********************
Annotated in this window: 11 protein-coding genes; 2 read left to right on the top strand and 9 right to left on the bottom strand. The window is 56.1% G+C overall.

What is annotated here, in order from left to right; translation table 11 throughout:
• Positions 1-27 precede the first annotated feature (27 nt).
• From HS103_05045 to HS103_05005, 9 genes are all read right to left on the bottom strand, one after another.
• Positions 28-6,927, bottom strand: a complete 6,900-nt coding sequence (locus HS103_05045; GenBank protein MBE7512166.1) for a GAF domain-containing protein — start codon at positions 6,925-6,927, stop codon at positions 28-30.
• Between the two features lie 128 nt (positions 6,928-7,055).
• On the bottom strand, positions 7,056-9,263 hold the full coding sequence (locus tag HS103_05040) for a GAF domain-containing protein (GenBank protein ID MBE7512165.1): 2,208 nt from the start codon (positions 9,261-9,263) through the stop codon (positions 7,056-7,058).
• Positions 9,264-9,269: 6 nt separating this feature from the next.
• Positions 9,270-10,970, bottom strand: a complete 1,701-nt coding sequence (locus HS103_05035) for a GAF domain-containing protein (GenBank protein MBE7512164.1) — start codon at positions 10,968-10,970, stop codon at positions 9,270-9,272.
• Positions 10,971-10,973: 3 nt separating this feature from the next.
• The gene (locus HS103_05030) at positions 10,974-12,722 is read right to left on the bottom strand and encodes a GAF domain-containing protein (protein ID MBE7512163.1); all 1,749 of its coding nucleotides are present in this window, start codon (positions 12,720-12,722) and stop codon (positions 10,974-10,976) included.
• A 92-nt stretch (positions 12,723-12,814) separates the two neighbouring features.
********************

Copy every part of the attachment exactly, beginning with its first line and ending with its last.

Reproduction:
Annotated in this window: 11 protein-coding genes; 2 read left to right on the top strand and 9 right to left on the bottom strand. The window is 56.1% G+C overall.

What is annotated here, in order from left to right; translation table 11 throughout:
• Positions 1-27 precede the first annotated feature (27 nt).
• From HS103_05045 to HS103_05005, 9 genes are all read right to left on the bottom strand, one after another.
• Positions 28-6,927, bottom strand: a complete 6,900-nt coding sequence (locus HS103_05045; GenBank protein MBE7512166.1) for a GAF domain-containing protein — start codon at positions 6,925-6,927, stop codon at positions 28-30.
• Between the two features lie 128 nt (positions 6,928-7,055).
• On the bottom strand, positions 7,056-9,263 hold the full coding sequence (locus tag HS103_05040) for a GAF domain-containing protein (GenBank protein ID MBE7512165.1): 2,208 nt from the start codon (positions 9,261-9,263) through the stop codon (positions 7,056-7,058).
• Positions 9,264-9,269: 6 nt separating this feature from the next.
• Positions 9,270-10,970, bottom strand: a complete 1,701-nt coding sequence (locus HS103_05035) for a GAF domain-containing protein (GenBank protein MBE7512164.1) — start codon at positions 10,968-10,970, stop codon at positions 9,270-9,272.
• Positions 10,971-10,973: 3 nt separating this feature from the next.
• The gene (locus HS103_05030) at positions 10,974-12,722 is read right to left on the bottom strand and encodes a GAF domain-containing protein (protein ID MBE7512163.1); all 1,749 of its coding nucleotides are present in this window, start codon (positions 12,720-12,722) and stop codon (positions 10,974-10,976) included.
• A 92-nt stretch (positions 12,723-12,814) separates the two neighbouring features.